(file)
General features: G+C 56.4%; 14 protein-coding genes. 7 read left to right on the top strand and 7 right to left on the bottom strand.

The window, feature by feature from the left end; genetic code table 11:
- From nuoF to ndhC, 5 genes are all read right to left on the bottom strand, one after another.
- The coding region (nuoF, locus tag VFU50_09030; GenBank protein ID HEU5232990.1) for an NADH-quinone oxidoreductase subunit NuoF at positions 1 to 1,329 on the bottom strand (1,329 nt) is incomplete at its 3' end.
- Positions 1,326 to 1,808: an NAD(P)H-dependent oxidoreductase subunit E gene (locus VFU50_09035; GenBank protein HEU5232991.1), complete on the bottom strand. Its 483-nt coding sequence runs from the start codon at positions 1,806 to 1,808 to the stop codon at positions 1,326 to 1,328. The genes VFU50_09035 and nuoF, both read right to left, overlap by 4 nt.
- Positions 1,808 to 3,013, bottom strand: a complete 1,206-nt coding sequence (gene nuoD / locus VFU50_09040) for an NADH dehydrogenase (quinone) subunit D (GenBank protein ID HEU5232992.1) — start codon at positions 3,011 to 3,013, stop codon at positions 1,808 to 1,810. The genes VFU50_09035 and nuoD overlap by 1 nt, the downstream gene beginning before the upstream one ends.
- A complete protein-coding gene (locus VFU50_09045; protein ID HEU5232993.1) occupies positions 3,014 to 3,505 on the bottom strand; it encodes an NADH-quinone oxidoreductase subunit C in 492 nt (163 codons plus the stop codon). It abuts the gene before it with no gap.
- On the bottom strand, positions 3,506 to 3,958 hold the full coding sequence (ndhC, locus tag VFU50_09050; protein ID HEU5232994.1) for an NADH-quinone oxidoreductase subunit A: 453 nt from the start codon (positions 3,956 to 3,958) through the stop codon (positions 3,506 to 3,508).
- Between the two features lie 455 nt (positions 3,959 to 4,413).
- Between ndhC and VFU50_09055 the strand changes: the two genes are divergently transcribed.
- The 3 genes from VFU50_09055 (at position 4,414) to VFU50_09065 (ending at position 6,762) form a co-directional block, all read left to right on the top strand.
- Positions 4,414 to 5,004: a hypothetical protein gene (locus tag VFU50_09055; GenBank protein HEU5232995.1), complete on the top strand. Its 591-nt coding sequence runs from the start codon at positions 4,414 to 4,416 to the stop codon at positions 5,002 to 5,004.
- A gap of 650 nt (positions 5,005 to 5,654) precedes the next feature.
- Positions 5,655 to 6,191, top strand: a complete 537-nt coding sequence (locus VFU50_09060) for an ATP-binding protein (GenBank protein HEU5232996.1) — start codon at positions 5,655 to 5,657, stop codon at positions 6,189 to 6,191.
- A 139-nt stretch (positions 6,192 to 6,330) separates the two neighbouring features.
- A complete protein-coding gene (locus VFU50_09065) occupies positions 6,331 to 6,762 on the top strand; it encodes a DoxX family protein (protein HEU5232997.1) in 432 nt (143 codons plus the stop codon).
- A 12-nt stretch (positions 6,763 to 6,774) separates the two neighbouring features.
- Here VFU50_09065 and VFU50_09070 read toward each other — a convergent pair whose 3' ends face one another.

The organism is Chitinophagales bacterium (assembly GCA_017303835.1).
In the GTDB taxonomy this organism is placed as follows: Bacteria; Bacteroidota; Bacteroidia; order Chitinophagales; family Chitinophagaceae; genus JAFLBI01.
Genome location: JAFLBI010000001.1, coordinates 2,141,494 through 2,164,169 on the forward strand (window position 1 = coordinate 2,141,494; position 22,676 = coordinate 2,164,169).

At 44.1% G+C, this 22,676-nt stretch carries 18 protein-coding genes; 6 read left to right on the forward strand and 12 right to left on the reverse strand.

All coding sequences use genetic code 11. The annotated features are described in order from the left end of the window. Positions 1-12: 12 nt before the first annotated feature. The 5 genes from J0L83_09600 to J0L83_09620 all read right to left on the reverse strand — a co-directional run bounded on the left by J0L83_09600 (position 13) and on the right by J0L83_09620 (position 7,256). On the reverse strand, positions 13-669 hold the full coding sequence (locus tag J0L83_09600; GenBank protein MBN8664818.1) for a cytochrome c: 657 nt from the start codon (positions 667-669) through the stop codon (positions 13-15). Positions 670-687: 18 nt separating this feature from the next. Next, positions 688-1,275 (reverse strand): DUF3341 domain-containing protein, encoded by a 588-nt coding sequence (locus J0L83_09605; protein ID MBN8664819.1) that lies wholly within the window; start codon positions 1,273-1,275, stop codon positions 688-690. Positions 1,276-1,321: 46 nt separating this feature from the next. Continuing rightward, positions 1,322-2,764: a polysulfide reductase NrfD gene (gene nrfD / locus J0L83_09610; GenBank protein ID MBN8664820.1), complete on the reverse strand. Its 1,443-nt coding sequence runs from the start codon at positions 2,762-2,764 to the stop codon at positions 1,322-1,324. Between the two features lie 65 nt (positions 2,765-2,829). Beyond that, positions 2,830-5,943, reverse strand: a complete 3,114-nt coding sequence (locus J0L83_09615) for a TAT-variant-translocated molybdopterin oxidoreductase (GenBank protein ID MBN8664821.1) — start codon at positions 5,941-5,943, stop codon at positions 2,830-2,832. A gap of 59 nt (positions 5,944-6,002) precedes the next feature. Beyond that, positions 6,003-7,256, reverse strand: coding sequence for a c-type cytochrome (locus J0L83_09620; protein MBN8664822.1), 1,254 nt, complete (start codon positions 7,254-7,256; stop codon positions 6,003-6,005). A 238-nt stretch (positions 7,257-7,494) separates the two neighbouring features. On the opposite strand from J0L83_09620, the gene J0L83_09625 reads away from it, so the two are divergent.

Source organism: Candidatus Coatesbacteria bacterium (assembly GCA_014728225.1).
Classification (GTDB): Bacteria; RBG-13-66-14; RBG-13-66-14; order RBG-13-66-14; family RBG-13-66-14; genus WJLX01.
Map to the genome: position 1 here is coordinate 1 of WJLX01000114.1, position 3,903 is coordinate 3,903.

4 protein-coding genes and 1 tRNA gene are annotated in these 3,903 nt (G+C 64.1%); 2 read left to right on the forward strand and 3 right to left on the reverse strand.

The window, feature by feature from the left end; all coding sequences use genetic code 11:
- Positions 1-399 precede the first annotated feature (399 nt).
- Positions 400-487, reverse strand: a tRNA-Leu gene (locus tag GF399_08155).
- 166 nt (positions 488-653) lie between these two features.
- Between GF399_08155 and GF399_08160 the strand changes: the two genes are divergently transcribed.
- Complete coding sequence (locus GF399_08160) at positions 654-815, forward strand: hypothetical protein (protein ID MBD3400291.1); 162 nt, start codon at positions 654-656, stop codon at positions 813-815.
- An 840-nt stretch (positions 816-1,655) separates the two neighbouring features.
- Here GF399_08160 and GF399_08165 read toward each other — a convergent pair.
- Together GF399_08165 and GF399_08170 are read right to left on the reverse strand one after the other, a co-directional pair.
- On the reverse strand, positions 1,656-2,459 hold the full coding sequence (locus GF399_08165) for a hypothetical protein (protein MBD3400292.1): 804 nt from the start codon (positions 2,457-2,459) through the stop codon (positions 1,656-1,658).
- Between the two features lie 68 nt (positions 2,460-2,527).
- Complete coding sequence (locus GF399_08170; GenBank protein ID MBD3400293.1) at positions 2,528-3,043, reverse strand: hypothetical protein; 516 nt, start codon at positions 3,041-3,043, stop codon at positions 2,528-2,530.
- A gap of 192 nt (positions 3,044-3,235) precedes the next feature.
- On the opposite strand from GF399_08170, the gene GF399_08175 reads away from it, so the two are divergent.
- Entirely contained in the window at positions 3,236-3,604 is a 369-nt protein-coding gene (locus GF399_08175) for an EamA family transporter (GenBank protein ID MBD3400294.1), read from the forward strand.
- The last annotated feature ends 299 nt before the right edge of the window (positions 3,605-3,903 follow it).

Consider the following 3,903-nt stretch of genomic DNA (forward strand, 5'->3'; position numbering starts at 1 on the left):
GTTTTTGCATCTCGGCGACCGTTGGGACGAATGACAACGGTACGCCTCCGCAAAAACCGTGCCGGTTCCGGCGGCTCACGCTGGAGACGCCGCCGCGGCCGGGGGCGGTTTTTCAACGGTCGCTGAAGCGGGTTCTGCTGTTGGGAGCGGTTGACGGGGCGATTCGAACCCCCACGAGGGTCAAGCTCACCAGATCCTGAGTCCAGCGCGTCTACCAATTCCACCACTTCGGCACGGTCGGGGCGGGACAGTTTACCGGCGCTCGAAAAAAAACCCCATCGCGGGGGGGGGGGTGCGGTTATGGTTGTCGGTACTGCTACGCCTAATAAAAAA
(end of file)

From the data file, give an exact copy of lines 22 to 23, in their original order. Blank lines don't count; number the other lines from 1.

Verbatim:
At 44.1% G+C, this 22,676-nt stretch carries 18 protein-coding genes; 6 read left to right on the forward strand and 12 right to left on the reverse strand.

All coding sequences use genetic code 11. The annotated features are described in order from the left end of the window. Positions 1-12: 12 nt before the first annotated feature. The 5 genes from J0L83_09600 to J0L83_09620 all read right to left on the reverse strand — a co-directional run bounded on the left by J0L83_09600 (position 13) and on the right by J0L83_09620 (position 7,256). On the reverse strand, positions 13-669 hold the full coding sequence (locus tag J0L83_09600; GenBank protein MBN8664818.1) for a cytochrome c: 657 nt from the start codon (positions 667-669) through the stop codon (positions 13-15). Positions 670-687: 18 nt separating this feature from the next. Next, positions 688-1,275 (reverse strand): DUF3341 domain-containing protein, encoded by a 588-nt coding sequence (locus J0L83_09605; protein ID MBN8664819.1) that lies wholly within the window; start codon positions 1,273-1,275, stop codon positions 688-690. Positions 1,276-1,321: 46 nt separating this feature from the next. Continuing rightward, positions 1,322-2,764: a polysulfide reductase NrfD gene (gene nrfD / locus J0L83_09610; GenBank protein ID MBN8664820.1), complete on the reverse strand. Its 1,443-nt coding sequence runs from the start codon at positions 2,762-2,764 to the stop codon at positions 1,322-1,324. Between the two features lie 65 nt (positions 2,765-2,829). Beyond that, positions 2,830-5,943, reverse strand: a complete 3,114-nt coding sequence (locus J0L83_09615) for a TAT-variant-translocated molybdopterin oxidoreductase (GenBank protein ID MBN8664821.1) — start codon at positions 5,941-5,943, stop codon at positions 2,830-2,832. A gap of 59 nt (positions 5,944-6,002) precedes the next feature. Beyond that, positions 6,003-7,256, reverse strand: coding sequence for a c-type cytochrome (locus J0L83_09620; protein MBN8664822.1), 1,254 nt, complete (start codon positions 7,254-7,256; stop codon positions 6,003-6,005). A 238-nt stretch (positions 7,257-7,494) separates the two neighbouring features. On the opposite strand from J0L83_09620, the gene J0L83_09625 reads away from it, so the two are divergent.